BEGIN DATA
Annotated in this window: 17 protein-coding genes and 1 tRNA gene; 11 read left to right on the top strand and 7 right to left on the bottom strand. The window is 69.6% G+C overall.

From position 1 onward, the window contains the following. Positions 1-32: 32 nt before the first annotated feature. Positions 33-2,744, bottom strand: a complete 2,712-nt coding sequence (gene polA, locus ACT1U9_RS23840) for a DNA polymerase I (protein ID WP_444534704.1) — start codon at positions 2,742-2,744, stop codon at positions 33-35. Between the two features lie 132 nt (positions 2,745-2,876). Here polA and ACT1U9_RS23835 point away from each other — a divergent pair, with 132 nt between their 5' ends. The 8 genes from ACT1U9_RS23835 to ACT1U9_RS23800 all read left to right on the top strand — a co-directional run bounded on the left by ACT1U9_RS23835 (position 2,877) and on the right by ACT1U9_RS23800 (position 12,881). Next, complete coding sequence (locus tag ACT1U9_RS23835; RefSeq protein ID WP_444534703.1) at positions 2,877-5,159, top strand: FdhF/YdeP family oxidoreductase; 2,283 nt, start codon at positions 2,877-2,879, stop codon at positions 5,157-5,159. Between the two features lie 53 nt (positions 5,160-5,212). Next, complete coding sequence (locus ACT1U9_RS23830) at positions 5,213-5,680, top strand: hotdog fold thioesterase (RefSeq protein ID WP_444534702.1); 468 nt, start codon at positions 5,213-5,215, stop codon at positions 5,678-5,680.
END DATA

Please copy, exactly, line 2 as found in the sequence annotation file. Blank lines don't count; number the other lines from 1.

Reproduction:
From position 1 onward, the window contains the following. Positions 1-32: 32 nt before the first annotated feature. Positions 33-2,744, bottom strand: a complete 2,712-nt coding sequence (gene polA, locus ACT1U9_RS23840) for a DNA polymerase I (protein ID WP_444534704.1) — start codon at positions 2,742-2,744, stop codon at positions 33-35. Between the two features lie 132 nt (positions 2,745-2,876). Here polA and ACT1U9_RS23835 point away from each other — a divergent pair, with 132 nt between their 5' ends. The 8 genes from ACT1U9_RS23835 to ACT1U9_RS23800 all read left to right on the top strand — a co-directional run bounded on the left by ACT1U9_RS23835 (position 2,877) and on the right by ACT1U9_RS23800 (position 12,881). Next, complete coding sequence (locus tag ACT1U9_RS23835; RefSeq protein ID WP_444534703.1) at positions 2,877-5,159, top strand: FdhF/YdeP family oxidoreductase; 2,283 nt, start codon at positions 2,877-2,879, stop codon at positions 5,157-5,159. Between the two features lie 53 nt (positions 5,160-5,212). Next, complete coding sequence (locus ACT1U9_RS23830) at positions 5,213-5,680, top strand: hotdog fold thioesterase (RefSeq protein ID WP_444534702.1); 468 nt, start codon at positions 5,213-5,215, stop codon at positions 5,678-5,680.